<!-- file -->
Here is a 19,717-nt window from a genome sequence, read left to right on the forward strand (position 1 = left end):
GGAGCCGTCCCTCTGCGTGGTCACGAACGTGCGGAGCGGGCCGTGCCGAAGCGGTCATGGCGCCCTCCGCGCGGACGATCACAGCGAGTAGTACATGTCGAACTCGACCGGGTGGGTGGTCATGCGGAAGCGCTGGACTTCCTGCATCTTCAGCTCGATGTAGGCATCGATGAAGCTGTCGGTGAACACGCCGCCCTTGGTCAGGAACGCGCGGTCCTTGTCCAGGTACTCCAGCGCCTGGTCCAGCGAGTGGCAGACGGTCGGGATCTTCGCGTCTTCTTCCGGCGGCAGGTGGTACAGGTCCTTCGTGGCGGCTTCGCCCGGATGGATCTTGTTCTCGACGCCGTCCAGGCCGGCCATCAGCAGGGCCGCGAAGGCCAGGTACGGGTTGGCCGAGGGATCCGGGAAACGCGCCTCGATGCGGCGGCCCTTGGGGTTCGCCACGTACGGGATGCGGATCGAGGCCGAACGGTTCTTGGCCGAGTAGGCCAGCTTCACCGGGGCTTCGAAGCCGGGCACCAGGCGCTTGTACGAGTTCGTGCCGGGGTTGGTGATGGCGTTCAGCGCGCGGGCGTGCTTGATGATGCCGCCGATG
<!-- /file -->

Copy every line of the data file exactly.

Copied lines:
Here is a 19,717-nt window from a genome sequence, read left to right on the forward strand (position 1 = left end):
GGAGCCGTCCCTCTGCGTGGTCACGAACGTGCGGAGCGGGCCGTGCCGAAGCGGTCATGGCGCCCTCCGCGCGGACGATCACAGCGAGTAGTACATGTCGAACTCGACCGGGTGGGTGGTCATGCGGAAGCGCTGGACTTCCTGCATCTTCAGCTCGATGTAGGCATCGATGAAGCTGTCGGTGAACACGCCGCCCTTGGTCAGGAACGCGCGGTCCTTGTCCAGGTACTCCAGCGCCTGGTCCAGCGAGTGGCAGACGGTCGGGATCTTCGCGTCTTCTTCCGGCGGCAGGTGGTACAGGTCCTTCGTGGCGGCTTCGCCCGGATGGATCTTGTTCTCGACGCCGTCCAGGCCGGCCATCAGCAGGGCCGCGAAGGCCAGGTACGGGTTGGCCGAGGGATCCGGGAAACGCGCCTCGATGCGGCGGCCCTTGGGGTTCGCCACGTACGGGATGCGGATCGAGGCCGAACGGTTCTTGGCCGAGTAGGCCAGCTTCACCGGGGCTTCGAAGCCGGGCACCAGGCGCTTGTACGAGTTCGTGCCGGGGTTGGTGATGGCGTTCAGCGCGCGGGCGTGCTTGATGATGCCGCCGATG